House passes Coble tax relief bill
May 15, 2012 -
(Washington, D.C.)----A bill authored by U.S. Rep. Howard Coble (R-NC) to bring some tax relief to those workers employed in more than one state was passed by the House this afternoon. Congressman Coble’s bill, approved by voice vote, recognizes that today’s workforce is mobile and the tax code must reflect that.
The House approved H.R. 1864, the "Mobile Workforce State Income Tax Simplification Act of 2011." The bill was authored by Rep. Coble, along with Rep. Hank Johnson (D-GA), and was supported by many groups, including the National Taxpayers Union and the National Association of Manufacturers.
Rep. Coble’s complete floor statement is below:
"On my way back to Washington, D.C., this past weekend, I looked around in the airport and saw hundreds of business travelers getting ready to board airplanes, leave North Carolina, and conduct business in another state. This happens every day in every state in America. The American workforce is more mobile in the 21st century than it has ever been.
"Nevertheless, the diversity of state income tax laws places a significant burden on people who travel for work and their employers, many of which are small businesses. Currently, forty-one states tax the wages earned by a non-resident for work performed there. I do not take issue with the right of those states to impose an income tax, but I am concerned that the disparity of tax rules among those states is hurting small businesses and stifling economic growth.
"For example, some states require a nonresident to pay income tax if he or she works in that state for just one day. Other states do not collect tax until the non-resident works for a certain number of days in the jurisdiction. Small businesses must expend considerable resources just to figure out how much they must withhold for their traveling employees in forty-one different jurisdictions. Employees are also confused about when their tax liability is triggered and in which states they must file a tax return.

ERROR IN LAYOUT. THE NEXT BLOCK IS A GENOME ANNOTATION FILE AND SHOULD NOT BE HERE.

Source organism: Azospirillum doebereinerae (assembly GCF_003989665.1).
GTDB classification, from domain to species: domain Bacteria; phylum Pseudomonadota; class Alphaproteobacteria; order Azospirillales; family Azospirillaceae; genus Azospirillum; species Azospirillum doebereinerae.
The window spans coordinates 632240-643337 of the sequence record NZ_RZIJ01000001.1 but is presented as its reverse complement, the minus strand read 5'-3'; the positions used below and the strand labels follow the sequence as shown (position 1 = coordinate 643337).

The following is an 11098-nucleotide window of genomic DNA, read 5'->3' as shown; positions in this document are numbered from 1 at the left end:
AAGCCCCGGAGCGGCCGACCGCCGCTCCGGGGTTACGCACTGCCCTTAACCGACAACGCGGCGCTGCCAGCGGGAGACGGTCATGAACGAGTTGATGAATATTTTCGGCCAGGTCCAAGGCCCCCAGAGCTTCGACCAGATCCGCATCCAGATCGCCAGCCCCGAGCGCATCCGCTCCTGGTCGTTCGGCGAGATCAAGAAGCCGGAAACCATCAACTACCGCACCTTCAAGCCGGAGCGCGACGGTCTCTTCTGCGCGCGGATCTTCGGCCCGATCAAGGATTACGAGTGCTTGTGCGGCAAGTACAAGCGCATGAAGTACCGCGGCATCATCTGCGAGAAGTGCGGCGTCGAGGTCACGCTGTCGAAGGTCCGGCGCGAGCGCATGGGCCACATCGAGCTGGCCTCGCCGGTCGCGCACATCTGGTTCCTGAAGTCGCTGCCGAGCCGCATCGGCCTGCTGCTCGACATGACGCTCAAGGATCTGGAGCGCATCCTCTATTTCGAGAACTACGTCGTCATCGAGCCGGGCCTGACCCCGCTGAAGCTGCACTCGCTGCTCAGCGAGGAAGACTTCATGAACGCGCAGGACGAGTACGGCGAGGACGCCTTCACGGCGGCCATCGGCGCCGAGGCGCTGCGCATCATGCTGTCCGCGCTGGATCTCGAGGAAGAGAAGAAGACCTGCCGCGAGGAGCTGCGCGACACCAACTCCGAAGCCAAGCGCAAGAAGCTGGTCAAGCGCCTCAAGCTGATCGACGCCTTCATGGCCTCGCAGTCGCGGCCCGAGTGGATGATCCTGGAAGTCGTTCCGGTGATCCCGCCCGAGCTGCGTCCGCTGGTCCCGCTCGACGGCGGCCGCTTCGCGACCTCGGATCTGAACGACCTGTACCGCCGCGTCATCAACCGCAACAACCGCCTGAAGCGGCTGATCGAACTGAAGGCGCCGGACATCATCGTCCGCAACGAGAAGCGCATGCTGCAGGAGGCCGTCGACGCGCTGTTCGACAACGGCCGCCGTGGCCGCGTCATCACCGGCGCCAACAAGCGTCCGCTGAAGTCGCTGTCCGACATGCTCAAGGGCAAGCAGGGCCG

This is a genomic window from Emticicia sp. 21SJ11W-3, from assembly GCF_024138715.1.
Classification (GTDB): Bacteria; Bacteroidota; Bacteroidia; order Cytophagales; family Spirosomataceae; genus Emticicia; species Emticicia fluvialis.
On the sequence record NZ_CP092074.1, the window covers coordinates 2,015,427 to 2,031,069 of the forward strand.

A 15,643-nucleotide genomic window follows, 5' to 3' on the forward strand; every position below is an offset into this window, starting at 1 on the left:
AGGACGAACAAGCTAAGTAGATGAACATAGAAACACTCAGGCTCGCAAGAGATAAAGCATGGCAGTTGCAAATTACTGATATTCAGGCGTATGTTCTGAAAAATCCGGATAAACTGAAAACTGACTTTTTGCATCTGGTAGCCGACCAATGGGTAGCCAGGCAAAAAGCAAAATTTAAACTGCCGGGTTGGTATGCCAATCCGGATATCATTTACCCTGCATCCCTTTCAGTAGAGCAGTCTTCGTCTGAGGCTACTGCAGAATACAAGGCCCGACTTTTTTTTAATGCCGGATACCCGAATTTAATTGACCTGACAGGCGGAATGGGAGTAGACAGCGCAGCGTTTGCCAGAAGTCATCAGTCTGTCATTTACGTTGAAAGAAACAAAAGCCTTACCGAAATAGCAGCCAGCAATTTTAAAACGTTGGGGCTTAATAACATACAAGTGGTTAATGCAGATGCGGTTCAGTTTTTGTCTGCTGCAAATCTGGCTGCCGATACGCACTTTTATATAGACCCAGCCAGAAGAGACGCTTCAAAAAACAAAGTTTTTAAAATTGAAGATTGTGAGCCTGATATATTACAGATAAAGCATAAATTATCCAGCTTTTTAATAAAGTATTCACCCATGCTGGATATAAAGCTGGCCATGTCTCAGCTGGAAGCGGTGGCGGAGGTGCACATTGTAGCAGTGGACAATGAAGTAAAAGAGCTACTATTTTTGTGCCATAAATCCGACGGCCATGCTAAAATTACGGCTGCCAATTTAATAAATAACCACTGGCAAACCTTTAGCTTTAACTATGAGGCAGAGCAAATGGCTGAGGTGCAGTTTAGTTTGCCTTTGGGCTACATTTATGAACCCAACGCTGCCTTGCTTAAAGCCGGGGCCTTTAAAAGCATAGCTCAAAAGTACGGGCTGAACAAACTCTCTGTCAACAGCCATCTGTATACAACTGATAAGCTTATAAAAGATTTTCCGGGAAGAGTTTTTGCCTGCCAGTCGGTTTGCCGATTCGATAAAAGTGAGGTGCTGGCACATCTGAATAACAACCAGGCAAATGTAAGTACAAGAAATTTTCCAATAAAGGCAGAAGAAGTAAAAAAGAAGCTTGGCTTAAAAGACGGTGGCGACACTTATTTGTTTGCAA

"To alleviate this problem, on May 12, 2011, I introduced H.R. 1864, the Mobile Workforce State Income Tax Simplification Act, with the gentleman from Georgia, Mr. Johnson. The bill we introduced establishes a clear 30-day threshold for tax liability and employer withholding. Under the bill, states remain free to set any income tax rate they choose.
"Tax simplification—on both the federal and state level—will allow workers and employers to predict their tax liabilities with accuracy and expend fewer resources researching the nuances of each state’s tax law. The money they would have spent hiring accountants and tax lawyers can then be spent on creating meaningful jobs and growing the economy."
There has been no companion piece of legislation offered in the Senate yet, so its future there is uncertain at this time.
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